Page, Thomas S.
Born: 1800-04-19 New York, New York
Died: 1877-04-17 Frankfort, Kentucky
Page moved with his parents in 1802 to Richmond, Virginia. After a short sojourn in Richmond, the family moved to Petersburg. After the death of Page's father in 1805, the family returned to Richmond, where Page attended school until 1810. He apprenticed with a saddle and harness maker until 1815 or 1816, and later worked in a dry goods store and for the U.S. Office of Direct Taxation. In 1817, he moved to Frankfort, Kentucky, where he obtained a job as a clerk in the U.S. General Land Office. In 1819, he took a job as a clerk in the state auditor's office. In 1820, he married Sophia W. Woolfolk, sister-in-law of Amos Kendall and daughter of William Woolfolk, a prosperous Jefferson County farmer. After Sophia's death in 1828, he wed Jane Julian, daughter of a wealthy Franklin County physician, with whom he would have eleven children. Taking advantage of these beneficial marriages, influential friends, and shrewd investments and land acquisitions, Page amassed a considerable fortune and became prominent in Frankfort civic and social circles. He became involved in constructing the first school, water works, and state arsenal in Frankfort. In 1826, he left the job with the auditor's office to pursue mercantile interests, only to return a year later. In 1834, he left the auditor's office again and became a clerk at the Frankfort branch of the Bank of Kentucky. In 1839, he received appointment as 2nd auditor of the Commonwealth of Kentucky, a position he held until 1850, when the new Kentucky constitution abolished the office. While 2nd auditor, he continued in private business; in 1850, he owned real estate valued at $37,400. Under the new constitution, the auditor became an elected position, and in 1851 and 1855, Page won election to the office on the Whig and American party tickets, respectively. In 1859, he lost the bid for a third term. During his tenure as auditor, his property holdings and wealth continued to grow; in 1860, he owned real estate valued at $87,000 and had a personal estate of $25,000. After departing from office, Page's successor discovered that he had embezzled $88,927 by having local officials deposit their revenue collections with him rather than in the Commonwealth treasury. Kentucky officials brought suit against Page for embezzlement, and he declared bankruptcy in 1863. The case would be settled in 1867, and Page and his second wife lived out their final years in destitution.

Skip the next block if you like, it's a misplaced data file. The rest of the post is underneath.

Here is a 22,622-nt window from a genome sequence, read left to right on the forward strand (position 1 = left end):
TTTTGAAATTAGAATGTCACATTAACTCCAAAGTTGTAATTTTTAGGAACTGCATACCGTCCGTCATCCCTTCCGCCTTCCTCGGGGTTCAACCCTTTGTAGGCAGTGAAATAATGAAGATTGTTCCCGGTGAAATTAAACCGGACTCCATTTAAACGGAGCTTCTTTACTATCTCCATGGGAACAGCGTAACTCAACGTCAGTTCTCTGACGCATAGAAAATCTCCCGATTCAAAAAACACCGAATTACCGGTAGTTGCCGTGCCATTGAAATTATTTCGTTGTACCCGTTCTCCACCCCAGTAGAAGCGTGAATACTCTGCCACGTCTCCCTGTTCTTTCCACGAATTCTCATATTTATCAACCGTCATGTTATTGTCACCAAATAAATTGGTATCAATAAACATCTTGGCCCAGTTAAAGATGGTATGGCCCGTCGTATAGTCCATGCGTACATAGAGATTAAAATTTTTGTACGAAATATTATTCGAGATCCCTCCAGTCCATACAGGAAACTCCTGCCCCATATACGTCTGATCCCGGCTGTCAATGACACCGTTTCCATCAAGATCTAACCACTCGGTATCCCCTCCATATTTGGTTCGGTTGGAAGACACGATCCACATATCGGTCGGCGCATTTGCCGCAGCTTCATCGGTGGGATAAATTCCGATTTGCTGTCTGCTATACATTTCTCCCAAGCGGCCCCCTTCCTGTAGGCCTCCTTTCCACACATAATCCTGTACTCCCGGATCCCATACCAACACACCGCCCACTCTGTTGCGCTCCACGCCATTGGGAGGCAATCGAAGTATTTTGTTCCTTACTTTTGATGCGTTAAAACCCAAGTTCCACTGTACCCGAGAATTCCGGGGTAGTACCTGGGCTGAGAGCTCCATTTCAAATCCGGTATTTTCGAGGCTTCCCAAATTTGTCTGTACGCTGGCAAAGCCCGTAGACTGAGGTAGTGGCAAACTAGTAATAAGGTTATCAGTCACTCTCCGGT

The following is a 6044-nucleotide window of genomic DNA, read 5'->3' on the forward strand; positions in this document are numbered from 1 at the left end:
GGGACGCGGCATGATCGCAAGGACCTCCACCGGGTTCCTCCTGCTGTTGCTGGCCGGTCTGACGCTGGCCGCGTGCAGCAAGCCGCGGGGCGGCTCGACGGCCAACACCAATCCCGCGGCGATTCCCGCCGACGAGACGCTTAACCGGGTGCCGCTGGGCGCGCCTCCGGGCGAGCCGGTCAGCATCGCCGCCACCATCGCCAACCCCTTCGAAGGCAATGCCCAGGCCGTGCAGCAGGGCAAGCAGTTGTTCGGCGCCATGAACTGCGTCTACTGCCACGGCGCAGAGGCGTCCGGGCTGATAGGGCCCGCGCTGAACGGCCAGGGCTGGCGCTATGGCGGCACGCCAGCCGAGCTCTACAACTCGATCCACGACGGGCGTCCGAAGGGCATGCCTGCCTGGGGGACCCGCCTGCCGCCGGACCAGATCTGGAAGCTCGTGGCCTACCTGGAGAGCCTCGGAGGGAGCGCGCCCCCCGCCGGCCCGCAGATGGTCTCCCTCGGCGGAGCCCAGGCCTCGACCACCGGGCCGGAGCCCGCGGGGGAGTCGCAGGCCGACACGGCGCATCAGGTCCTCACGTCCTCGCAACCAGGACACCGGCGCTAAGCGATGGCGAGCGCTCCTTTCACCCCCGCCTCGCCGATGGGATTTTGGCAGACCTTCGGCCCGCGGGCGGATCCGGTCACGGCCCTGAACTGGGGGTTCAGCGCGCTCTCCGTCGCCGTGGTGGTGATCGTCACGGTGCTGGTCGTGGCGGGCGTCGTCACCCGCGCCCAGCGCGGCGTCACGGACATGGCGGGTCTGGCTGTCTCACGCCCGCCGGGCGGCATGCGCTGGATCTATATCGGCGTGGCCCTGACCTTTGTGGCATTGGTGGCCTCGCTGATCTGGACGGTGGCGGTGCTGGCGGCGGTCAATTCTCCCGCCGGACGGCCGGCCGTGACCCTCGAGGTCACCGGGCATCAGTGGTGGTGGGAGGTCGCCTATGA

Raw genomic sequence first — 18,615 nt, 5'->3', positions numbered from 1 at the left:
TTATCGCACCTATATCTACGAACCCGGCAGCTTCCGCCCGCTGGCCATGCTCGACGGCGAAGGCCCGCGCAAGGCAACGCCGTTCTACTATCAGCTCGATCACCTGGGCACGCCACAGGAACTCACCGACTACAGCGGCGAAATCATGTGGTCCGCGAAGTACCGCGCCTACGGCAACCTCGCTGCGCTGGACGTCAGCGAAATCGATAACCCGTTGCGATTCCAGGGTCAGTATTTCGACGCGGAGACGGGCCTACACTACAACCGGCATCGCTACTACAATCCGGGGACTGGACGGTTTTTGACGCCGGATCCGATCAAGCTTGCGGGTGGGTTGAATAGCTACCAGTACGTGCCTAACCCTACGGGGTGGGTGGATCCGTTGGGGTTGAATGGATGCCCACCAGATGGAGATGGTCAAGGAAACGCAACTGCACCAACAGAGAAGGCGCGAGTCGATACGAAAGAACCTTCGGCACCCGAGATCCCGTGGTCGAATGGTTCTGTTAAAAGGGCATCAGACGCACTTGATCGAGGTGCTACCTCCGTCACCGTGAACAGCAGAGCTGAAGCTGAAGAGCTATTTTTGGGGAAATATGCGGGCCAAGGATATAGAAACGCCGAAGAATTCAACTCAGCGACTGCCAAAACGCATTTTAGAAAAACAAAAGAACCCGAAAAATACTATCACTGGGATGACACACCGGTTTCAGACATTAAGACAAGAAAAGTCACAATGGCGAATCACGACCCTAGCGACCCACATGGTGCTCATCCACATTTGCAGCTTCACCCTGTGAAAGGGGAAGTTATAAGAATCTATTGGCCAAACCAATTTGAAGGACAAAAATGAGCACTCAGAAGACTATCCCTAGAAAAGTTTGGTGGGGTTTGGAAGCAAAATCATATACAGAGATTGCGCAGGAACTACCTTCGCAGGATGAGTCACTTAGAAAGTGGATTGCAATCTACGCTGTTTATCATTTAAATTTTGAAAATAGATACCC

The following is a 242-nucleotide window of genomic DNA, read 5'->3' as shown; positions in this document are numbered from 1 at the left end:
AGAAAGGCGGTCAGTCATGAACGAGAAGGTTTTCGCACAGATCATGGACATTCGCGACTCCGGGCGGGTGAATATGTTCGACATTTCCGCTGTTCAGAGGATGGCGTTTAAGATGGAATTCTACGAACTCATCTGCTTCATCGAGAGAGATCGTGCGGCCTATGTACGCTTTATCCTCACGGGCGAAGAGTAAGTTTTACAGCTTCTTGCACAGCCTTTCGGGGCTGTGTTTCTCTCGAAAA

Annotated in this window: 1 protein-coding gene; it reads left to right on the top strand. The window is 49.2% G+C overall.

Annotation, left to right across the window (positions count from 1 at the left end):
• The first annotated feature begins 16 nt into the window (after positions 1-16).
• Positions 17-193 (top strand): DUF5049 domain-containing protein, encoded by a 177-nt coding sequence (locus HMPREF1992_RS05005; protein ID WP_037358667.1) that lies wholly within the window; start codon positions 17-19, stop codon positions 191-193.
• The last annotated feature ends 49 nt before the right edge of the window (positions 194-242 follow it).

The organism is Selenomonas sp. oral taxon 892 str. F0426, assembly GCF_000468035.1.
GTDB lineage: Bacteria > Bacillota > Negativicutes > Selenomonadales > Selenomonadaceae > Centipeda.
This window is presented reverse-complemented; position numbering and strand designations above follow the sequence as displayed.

Gravestone, Frankfort Cemetery, Frankfort, KY; U.S. Census Office, Seventh Census of the United States (1850), Franklin County, KY, 55; U.S. Census Office, Eighth Census of the United States (1860), Franklin County, KY, 7; Glen Edward Taul, "Page, Thomas Scudder," John E. Kleber, ed., The Kentucky Encyclopedia (Lexington, University Press of Kentucky, 1992), 707; Glen Taul and Denis Fielding, "Politics and Corruption in Antebellum Kentucky: The Thomas S. Page Affair, 1852-1860," The Register of the Kentucky Historical Society 89 3 (Summer 1991), 239-65.